Reporting from Seoul — Kim Jong Eun, newly anointed as North Korea's next leader, is quickly learning one of the oldest axioms of power: Heavy lies the crown.
Just days after tens of thousands cheered as the youngest son of Kim Jong Il stood on a podium with his ailing father at a lavish military parade in Pyongyang, bad press is already besieging the future ruler.
In the first public signs of discord, Kim Jong Eun's older half-brother has questioned the family's hereditary transfer of power. Kim Jong Nam told Japan's TV Asahi that he is "against third-generation succession," adding, "I think there were internal factors."
Not only that, but the construction of a residential estate for Kim Jong Eun adjacent to that of his father's has seriously strained relations between local civilians and soldiers tasked with building the project, a humanitarian website reported Wednesday.
Because of ongoing food shortages, many of the 12,000 soldiers assigned to building the villa have resorted to raiding local farms for food, angering growers.
"Farmers have been powerless to stop the onslaught which has resulted in severely damaged fields, and those who reported grievances were simply ignored or rebuked by military commanders," said an Internet posting by the Research Institute for North Korean Society.
Inside the isolated regime, no one knows how much, if any, of the media clamor is reaching Kim Jong Eun. But for a young leader believed to be in his late 20s, whose existence was long kept secret, the stories suggest the stretch of the new public identity the youngest Kim must now assume, analysts say.
"I would imagine from his youth that Kim Jong Eun is going to have a serious learning curve ahead of him," said Jennifer Lind, a Dartmouth political scientist who specializes in East Asian international relations. "Even if you grow up surrounded by power and thinking you have a chance of being an heir, he lacks experience. Given he's so young, he hasn't had any serious responsibility within the regime."
On Sunday, Kim Jong Eun appeared with his father at the celebrations marking the 65th anniversary of the ruling Workers' Party, waving to the crowd and saluting troops. The appearance came two weeks after he was named to a top political post and promoted to four-star general.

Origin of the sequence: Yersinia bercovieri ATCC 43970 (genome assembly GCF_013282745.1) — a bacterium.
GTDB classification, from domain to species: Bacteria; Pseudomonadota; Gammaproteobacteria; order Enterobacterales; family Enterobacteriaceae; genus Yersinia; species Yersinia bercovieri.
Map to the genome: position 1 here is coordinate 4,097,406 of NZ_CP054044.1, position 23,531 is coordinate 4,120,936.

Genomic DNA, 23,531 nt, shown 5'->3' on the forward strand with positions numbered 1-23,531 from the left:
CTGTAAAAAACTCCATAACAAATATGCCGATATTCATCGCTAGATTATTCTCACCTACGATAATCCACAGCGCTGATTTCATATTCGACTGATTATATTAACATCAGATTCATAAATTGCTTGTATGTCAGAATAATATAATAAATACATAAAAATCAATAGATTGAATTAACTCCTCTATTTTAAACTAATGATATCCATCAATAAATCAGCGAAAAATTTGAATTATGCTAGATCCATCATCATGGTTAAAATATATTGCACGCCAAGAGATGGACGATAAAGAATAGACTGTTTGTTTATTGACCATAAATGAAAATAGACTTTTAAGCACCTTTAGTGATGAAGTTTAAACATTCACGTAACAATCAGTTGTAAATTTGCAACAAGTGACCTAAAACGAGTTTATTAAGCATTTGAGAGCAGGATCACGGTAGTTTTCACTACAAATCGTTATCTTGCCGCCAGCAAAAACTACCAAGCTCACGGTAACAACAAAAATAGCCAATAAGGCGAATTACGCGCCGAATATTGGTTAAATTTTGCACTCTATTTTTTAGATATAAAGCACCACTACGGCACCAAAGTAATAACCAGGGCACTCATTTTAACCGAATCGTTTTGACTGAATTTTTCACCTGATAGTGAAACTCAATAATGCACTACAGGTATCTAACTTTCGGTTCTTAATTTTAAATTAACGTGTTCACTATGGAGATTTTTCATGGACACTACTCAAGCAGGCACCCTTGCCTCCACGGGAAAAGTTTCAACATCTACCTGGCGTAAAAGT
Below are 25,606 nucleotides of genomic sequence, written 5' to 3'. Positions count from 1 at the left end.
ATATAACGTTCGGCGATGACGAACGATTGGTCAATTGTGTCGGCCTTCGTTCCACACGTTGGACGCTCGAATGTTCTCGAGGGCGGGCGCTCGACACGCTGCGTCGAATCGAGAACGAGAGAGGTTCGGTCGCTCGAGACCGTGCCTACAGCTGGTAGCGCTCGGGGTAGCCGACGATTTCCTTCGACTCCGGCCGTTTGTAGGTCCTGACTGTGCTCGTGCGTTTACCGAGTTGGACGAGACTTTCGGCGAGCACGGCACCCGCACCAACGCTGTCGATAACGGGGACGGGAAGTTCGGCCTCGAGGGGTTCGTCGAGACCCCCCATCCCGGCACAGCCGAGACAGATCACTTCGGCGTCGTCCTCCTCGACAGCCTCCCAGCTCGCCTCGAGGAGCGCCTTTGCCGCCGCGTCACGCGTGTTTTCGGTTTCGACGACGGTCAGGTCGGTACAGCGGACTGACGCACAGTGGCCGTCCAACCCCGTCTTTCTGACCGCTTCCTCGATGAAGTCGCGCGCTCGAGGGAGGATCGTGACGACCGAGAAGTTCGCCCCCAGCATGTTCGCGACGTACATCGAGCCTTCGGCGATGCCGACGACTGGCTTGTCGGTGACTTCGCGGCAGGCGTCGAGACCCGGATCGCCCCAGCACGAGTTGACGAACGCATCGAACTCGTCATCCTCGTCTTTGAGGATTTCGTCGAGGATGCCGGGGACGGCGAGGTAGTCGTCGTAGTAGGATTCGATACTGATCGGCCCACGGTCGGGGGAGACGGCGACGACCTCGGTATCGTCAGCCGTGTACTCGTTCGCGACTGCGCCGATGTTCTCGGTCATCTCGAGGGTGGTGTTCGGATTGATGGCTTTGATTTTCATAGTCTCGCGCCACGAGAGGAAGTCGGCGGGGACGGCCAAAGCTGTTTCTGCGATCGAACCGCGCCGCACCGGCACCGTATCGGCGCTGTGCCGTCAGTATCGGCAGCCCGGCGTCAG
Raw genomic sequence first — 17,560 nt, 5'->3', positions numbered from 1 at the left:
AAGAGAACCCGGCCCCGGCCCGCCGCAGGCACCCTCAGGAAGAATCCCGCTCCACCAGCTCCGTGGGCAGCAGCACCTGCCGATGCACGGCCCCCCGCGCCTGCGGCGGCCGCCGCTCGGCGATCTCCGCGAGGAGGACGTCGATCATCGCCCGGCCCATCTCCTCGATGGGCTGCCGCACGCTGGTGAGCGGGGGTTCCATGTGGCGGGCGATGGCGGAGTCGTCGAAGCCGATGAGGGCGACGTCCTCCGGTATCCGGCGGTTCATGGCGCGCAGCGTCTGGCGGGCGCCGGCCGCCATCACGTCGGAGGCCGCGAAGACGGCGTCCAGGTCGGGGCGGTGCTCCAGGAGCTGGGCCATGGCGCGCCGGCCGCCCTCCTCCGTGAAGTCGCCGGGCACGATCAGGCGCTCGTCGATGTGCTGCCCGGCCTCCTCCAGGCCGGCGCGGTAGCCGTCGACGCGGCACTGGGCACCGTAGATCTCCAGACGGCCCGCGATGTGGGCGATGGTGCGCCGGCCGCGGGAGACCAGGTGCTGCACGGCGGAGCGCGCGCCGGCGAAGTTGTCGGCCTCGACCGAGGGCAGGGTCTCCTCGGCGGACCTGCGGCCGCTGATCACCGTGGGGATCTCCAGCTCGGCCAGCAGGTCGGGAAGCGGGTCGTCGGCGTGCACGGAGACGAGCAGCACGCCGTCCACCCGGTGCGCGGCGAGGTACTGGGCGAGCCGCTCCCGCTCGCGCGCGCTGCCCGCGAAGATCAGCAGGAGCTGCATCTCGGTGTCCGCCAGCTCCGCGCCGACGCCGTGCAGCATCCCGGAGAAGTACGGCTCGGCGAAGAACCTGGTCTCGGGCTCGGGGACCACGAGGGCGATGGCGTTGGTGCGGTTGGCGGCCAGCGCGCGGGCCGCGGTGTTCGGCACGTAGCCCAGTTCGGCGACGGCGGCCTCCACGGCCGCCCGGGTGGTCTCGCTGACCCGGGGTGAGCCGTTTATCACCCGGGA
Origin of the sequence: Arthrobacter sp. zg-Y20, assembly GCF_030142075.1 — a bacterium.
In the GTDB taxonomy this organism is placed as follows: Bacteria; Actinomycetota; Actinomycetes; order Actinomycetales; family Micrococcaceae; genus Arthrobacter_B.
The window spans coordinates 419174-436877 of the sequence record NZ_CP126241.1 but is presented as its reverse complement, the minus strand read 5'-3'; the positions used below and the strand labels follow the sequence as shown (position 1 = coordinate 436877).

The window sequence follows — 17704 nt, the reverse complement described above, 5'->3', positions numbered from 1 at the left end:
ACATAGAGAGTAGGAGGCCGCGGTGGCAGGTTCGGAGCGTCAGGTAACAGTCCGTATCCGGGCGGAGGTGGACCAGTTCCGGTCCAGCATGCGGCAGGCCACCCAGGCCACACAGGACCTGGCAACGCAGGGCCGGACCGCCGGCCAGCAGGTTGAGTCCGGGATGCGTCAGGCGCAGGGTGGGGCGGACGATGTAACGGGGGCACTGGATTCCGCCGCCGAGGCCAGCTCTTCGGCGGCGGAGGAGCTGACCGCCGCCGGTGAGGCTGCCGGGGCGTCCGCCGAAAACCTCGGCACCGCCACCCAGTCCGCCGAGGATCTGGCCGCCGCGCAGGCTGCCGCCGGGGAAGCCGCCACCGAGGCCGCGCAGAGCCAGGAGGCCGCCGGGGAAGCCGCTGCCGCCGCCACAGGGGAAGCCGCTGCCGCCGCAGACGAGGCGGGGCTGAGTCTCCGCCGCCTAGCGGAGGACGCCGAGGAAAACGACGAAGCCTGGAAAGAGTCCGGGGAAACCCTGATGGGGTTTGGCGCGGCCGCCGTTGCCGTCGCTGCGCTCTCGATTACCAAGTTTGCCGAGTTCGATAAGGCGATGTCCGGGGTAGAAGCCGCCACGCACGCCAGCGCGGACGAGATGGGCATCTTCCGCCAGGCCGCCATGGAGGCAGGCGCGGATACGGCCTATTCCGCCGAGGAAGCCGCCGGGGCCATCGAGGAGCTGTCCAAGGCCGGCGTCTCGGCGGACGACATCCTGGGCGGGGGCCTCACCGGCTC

Within days, 39-year-old Kim Jong Nam, the oldest of three brothers who had been in the running to assume the reins of the secretive nation, told reporters he wasn't interested in the post, but opposed how the third-generation power hand off was carried out.
Kim Jong Nam, who spends much of his time in Japan and China, spoke to Japanese reporters before Sunday's coming out parade for his brother. But the reports were aired internationally only in recent days.
"I have no regrets about it," Kim Jong Nam said. "I wasn't interested in it and I don't care."
One North Korea watcher in Seoul said the eldest brother's comments amounted to the type of sour grapes typical of family disputes.
"If he's the chosen one, a third-generation hereditary hand-over of power is OK, but if it's his half-brother, it's not," Koh Yu-hwan, a North Korea expert at Dongguk University near Seoul, said of the comments.
The construction of Kim Jong Eun's new villa was begun in late July. Soon after, nearby farmers began complaining.
When farm officials requested that commanders assume responsibility for their soldiers' behavior, they were beaten, according to the humanitarian group's report. "Although complaints ceased after this incident, news of this mishap has spread throughout the region resulting in civilian mistrust of soldiers who are believed to be connected to the suspect leadership of Kim Jong Eun."
Analysts say it's unclear whether either Kim Jong Il or his youngest son have been told of the issue.
"We have so little insight into the inner workings of this regime. All we know is that the third son has been named to power," said Lind.
"We don't know who's happy about the appointment or who is upset. Whose promises were broken and whose back was stabbed, not to mention the scheming relatives. How do the passed over feel about being passed over?"
But as time goes on, one thing is clear, experts say: North Korea's newest leader will need the backing of the leaders of the regime's million-man army to stay in power.
"That's the key — how does the military feel?" said Lind. "In the long run, they're the ones who are going to keep Kim Jong Eun in power."
Ethan Kim of The Times' Seoul Bureau contributed to this report.